What to do with injured or orphaned wild birds

Found an injured or orphaned bird?

Call Manx Wild Bird Aid on:
07624 473582 / 247666

Special notes about:
Grounded Swifts >>
Sick garden birds >>
Stranded seabirds >>
Stranded Manx Shearwaters >>
Racing Pigeons >>

Manx BirdLife is not equipped or licensed to take injured or orphaned wild birds into care. If you find a wild bird in trouble, please follow the advice below.

1. Is the bird temporarily injured?

If a wild bird is found and is thought to be temporarily injured (e.g. dazed after flying into a glass window, with no visible injuries), put it somewhere safely out of the reach of cats and dogs and allow it time to recover.

Most likely, it will recover its senses and fly off after a short while. If after 30 minutes or so the bird has not flown off, an attempt can be made to recapture it.

2. Is the bird orphaned?

What might appear to be an orphaned bird (especially during the breeding season) will often have its parents hiding in the near vicinity. They will probably continue to feed the young bird, albeit waiting until any danger (such as the presence of people) has passed. Take time to ensure that it really is orphaned; check there are no agitated birds nearby.

In most cases, and if uninjured, the best action is to put the bird on a nearby roof or raised area out of the way of neighbourhood cats and other potential predators - and in sight or hearing range of its potential parents.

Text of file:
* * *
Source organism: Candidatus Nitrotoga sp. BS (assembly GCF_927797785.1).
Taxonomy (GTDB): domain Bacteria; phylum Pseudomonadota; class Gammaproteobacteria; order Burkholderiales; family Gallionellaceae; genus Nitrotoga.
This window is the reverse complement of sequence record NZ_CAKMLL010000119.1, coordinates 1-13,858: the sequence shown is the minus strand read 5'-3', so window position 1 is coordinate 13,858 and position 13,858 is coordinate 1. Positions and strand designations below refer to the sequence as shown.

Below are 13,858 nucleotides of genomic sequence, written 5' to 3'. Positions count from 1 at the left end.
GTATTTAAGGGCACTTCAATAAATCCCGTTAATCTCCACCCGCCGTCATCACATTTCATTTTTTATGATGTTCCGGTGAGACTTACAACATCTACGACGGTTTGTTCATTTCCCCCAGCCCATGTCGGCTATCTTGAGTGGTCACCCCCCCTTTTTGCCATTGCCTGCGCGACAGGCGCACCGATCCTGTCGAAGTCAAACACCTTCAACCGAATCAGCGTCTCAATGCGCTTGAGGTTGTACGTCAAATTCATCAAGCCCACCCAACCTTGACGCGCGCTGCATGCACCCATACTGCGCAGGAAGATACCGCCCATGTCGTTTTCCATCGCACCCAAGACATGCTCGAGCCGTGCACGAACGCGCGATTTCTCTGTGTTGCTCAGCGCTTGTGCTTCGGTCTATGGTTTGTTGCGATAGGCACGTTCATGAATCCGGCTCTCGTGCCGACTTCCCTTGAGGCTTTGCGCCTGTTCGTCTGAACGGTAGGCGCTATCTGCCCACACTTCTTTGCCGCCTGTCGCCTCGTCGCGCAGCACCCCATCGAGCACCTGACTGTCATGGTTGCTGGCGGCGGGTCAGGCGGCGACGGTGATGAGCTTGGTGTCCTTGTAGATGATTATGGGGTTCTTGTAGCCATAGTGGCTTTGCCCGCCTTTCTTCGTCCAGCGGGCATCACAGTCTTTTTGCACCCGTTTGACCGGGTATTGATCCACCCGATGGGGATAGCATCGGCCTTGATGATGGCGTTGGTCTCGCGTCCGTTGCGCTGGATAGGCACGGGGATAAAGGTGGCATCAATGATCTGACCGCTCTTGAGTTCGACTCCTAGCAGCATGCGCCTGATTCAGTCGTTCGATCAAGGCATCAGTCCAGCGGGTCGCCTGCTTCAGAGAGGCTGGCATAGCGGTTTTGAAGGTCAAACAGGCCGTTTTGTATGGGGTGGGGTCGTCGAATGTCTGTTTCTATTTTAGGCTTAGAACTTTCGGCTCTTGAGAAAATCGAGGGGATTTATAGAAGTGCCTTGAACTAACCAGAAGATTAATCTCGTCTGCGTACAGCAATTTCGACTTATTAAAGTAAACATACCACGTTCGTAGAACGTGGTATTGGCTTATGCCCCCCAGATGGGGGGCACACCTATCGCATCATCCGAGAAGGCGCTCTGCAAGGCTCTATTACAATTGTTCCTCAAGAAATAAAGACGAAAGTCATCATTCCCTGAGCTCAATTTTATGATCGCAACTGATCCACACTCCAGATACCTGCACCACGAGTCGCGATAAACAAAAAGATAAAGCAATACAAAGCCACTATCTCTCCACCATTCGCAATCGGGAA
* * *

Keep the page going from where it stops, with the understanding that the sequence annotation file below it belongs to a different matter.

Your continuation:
If you are certain it is orphaned, or injured and cannot fly to safety, then an attempt can be made to capture it.

3. Take (or report) the injured or orphaned wild bird to your local veterinary practice

The vet will assess the injury and make a decision about its care.

All licensed vets are obliged to examine injured WILD animals free of charge and to decide on the best course of action. There is NO charge to the person who takes the animal to the vet, either for the initial inspection or future care.

The vet will make the necessary arrangements to euthanize the bird if its injuries dictate, or will request an appropriate welfare organisation to care for the injured bird.

4. If your local veterinary practice cannot be reached

If you are unable to contact or reach your local veterinary practice in good time, you can message Manx Wild Bird Aid preferably via Facebook.com/ManxWildBirdAid or by calling 07624 242777.

There is also useful information on the RSPB's website about 'How you can help wild birds', including advice on aiding and looking after 'Injured and baby birds'.

Sick garden birds

If you have birds around your bird feeders or bird bath with swollen or untidy puffed-up faces, please see Manx BirdLife's newspost published in October 2019 describing Trichomonosis, a common disease of many birds including some of our garden favourites.

You can find out more about the disease - the signs to look out for and methods for disease prevention and control - at https://www.gardenwildlifehealth.org/portfolio/trichomonosis-in-garden-birds-2/.

It is very important to try to reduce the spread of this infectious disease which is mostly transmitted when birds congregate to feed together. Should you continue to observe signs of ill health in your garden birds and, especially when multiple birds appear affected, it is strongly recommended that you: